A comment on pricing is made in the full Autumn Statement document. Consumer price growth has slowed in recent years, with the Consumer Prices Index (CPI) measure of inflation falling from a peak of 5.2% in September 2011. Falling fuel and food prices through 2014 and 2015 contributed to unusually low inflation, with CPI inflation averaging 0.0% in 2015, supporting real income growth and household spending. Inflation has risen in recent months, as fuel prices have started to increase internationally, and reached 1.0% in September 2016 before falling back to 0.9% in October. The post-referendum sterling depreciation has amplified the effect of global oil price rises, increasing the contribution of the energy and transport components to CPI inflation.

The weaker exchange rate has a material effect on the OBR’s forecast for consumer prices. The depreciation is expected to put upward pressure on inflation, coupled in the short term with higher fuel prices and the drag from past falls in fuel and food prices falling out of the annual comparison. The OBR forecasts CPI inflation of 2.3% in 2017, 2.5% in 2018, 2.1% in 2019 and 2.0% in 2020 and 2021.


Labour market

The employment rate has been rising since 2010 and stood at a record high of 74.5% in the three months to September 2016. The number of people in employment has also reached its highest ever level in recent months, and there are now over 2.7 million more people in work than in Q1 2010. Over the same period, average hours worked have increased 1.6% to 32.1 hours per week, with full-time workers accounting for 72% of employment growth. The unemployment rate was 4.8% in the three months to September 2016, its lowest in 11 years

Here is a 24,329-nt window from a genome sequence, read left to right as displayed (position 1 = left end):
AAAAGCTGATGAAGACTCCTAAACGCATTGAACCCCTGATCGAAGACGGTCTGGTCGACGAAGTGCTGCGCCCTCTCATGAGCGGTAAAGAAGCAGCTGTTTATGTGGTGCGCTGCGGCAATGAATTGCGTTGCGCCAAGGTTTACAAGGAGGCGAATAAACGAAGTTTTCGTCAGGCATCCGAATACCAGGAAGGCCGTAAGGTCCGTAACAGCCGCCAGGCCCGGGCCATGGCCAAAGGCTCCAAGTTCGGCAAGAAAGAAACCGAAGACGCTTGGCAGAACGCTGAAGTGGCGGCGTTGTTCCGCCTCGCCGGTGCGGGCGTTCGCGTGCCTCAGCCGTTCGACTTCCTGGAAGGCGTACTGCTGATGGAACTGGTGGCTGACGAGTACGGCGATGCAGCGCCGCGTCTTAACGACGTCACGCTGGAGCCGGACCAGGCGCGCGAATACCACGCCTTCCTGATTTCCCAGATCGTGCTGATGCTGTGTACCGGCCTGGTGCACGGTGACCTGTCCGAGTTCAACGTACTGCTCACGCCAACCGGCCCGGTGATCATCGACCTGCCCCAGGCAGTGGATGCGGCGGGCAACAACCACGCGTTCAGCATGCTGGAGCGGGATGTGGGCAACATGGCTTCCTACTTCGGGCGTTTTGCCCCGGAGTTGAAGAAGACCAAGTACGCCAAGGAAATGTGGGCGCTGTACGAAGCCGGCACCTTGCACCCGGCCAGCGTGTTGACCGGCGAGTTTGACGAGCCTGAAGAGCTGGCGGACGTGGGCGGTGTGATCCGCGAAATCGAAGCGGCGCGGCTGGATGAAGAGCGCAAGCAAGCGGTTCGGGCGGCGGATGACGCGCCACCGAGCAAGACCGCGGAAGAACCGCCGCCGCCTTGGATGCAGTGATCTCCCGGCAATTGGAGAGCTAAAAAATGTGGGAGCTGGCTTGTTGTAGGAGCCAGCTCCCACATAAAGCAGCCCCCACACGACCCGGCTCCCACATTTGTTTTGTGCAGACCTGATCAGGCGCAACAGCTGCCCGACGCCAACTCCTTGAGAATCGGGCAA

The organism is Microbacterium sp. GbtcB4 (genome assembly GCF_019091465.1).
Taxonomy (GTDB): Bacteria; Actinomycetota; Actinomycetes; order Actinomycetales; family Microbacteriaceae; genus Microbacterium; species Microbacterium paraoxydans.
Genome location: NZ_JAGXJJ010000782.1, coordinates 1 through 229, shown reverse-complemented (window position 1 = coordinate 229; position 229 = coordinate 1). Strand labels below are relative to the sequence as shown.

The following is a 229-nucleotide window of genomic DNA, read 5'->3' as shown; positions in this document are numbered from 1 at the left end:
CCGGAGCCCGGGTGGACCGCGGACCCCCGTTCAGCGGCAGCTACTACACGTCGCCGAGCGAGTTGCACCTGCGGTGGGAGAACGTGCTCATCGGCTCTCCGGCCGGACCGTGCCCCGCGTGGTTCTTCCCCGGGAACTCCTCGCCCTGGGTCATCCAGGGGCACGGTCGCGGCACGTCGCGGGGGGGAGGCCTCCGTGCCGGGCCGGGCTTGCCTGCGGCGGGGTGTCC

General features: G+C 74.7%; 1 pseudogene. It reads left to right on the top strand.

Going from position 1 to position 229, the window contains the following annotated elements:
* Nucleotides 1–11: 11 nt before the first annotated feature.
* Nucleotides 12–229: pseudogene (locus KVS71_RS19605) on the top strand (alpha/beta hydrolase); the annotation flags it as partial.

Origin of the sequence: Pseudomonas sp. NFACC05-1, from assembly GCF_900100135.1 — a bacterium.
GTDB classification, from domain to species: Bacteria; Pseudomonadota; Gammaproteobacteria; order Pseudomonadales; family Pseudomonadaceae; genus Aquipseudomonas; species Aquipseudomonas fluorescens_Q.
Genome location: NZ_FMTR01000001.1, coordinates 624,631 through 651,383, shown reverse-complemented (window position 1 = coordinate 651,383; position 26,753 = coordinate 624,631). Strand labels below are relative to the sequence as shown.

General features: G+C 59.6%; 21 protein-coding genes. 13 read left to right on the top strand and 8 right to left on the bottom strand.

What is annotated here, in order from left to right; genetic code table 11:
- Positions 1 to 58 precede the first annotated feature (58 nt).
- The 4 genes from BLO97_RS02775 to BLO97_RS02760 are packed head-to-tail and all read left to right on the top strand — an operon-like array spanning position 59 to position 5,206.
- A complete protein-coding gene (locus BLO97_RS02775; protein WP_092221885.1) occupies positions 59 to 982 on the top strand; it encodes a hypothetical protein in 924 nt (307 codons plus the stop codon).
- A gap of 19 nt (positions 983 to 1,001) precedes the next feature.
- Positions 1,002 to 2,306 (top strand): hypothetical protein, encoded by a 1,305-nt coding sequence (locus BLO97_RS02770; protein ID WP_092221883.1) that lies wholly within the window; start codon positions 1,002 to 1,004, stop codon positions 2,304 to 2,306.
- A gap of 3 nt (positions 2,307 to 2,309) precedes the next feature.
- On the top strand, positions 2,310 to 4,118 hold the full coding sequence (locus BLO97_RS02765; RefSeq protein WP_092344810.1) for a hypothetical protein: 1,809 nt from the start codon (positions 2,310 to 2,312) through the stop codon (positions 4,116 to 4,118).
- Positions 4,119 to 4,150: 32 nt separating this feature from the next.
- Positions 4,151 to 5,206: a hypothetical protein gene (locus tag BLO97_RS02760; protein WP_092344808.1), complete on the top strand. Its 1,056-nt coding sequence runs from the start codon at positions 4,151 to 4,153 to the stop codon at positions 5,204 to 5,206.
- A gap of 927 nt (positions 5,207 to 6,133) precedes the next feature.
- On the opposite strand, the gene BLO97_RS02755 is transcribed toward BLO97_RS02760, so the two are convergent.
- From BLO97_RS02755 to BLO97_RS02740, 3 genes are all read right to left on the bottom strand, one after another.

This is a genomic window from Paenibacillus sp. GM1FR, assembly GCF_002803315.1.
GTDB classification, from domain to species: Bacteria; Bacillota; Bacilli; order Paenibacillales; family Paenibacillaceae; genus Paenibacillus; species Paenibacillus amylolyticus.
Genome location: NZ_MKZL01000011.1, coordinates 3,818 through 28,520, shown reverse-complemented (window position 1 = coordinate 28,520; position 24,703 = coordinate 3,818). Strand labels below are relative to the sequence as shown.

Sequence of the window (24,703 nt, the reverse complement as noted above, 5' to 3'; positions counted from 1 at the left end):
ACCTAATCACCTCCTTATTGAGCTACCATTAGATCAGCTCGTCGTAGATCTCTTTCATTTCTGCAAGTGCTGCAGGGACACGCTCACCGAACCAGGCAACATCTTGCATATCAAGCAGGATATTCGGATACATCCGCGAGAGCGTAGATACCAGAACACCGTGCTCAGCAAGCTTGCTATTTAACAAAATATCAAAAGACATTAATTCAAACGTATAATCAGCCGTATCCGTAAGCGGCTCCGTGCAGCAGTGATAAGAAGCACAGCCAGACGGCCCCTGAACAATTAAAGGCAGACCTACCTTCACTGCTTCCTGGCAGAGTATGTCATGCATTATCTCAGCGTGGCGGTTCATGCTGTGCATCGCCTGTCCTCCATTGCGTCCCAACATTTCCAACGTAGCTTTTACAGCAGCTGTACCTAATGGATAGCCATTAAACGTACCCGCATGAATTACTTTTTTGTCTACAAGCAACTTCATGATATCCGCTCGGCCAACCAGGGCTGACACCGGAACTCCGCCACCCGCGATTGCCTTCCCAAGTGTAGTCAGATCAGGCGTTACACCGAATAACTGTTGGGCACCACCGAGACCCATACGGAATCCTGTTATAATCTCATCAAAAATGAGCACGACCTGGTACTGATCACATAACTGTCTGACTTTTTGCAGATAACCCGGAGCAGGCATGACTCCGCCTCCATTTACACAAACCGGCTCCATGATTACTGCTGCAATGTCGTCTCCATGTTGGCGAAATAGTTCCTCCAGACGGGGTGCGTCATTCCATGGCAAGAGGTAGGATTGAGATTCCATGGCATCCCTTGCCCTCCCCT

Global economy

The global economy remains subdued, posing continued challenges for the UK economy. Global growth was 3.2% in 2015, the slowest pace since the financial crisis, and the International Monetary Fund (IMF) forecasts that global growth will remain modest, at 3.1% in 2016 and 3.4% in 2017. Advanced economies grew 2.1% in 2015, while emerging economies grew 4.0%, the fifth consecutive year of slowing emerging economy growth. China’s growth has slowed, as policymakers seek to move to a more sustainable growth path, but, like in India, growth remains well above the global average.

National Living Wage breakdown

The National Living Wage for those aged 25 and over will increase from £7.20 per hour to £7.50 per hour.

The National Minimum Wage will also increase:

  • for 21 to 24 year olds – from £6.95 per hour to £7.05
  • for 18 to 20 year olds – from £5.55 per hour to £5.60
  • for 16 to 17 year olds – from £4.00 per hour to £4.05
  • for apprentices – from £3.40 per hour to £3.50

£4.3 million will be spent on:

  • helping small businesses to understand the rules
  • cracking down on employers who are breaking the law by not paying the minimum wage


Investment in future transport technology and transport infrastructure

The National Productivity Investment Fund (NPIF) will invest £390 million to future transport technology, including driverless cars, renewable fuels and energy efficient transport. This will be introduced by 2020-21 supporting ultra-low emission vehicles (ULEVs), renewable fuels, and connected and autonomous vehicles.


  • £80 million for ULEV charging infrastructure,
  • £150 million in support for low emission buses and taxis,
  • £20 million for the development of alternative aviation and heavy goods vehicle fuels,
  • £100 million for new UK connected car and autonomous vehicle testing infrastructure.
  • from today to the end of March 2019 the government will also offer 100% first-year allowances to companies investing in charge-points for electric vehicles. This allows companies to deduct the cost of the charge-point from their pre-tax profits in that year‎.

There will also be £1.1 billion to reduce congestion and upgrade local roads and public transport by 2020-21:

  • £220 million to tackle road safety and congestion on Highways England roads


Rural rate relief detail

Rural rate relief will increase from 50 to 100% in April 2017, saving a business up to £2900 a year. This business rate relief is available to businesses in rural areas with a population under 3,000, where that business is:

  • the only village shop or post office with a rateable value of up to £8,500, or
  • the only public house or petrol station with a rateable value of up to £12,500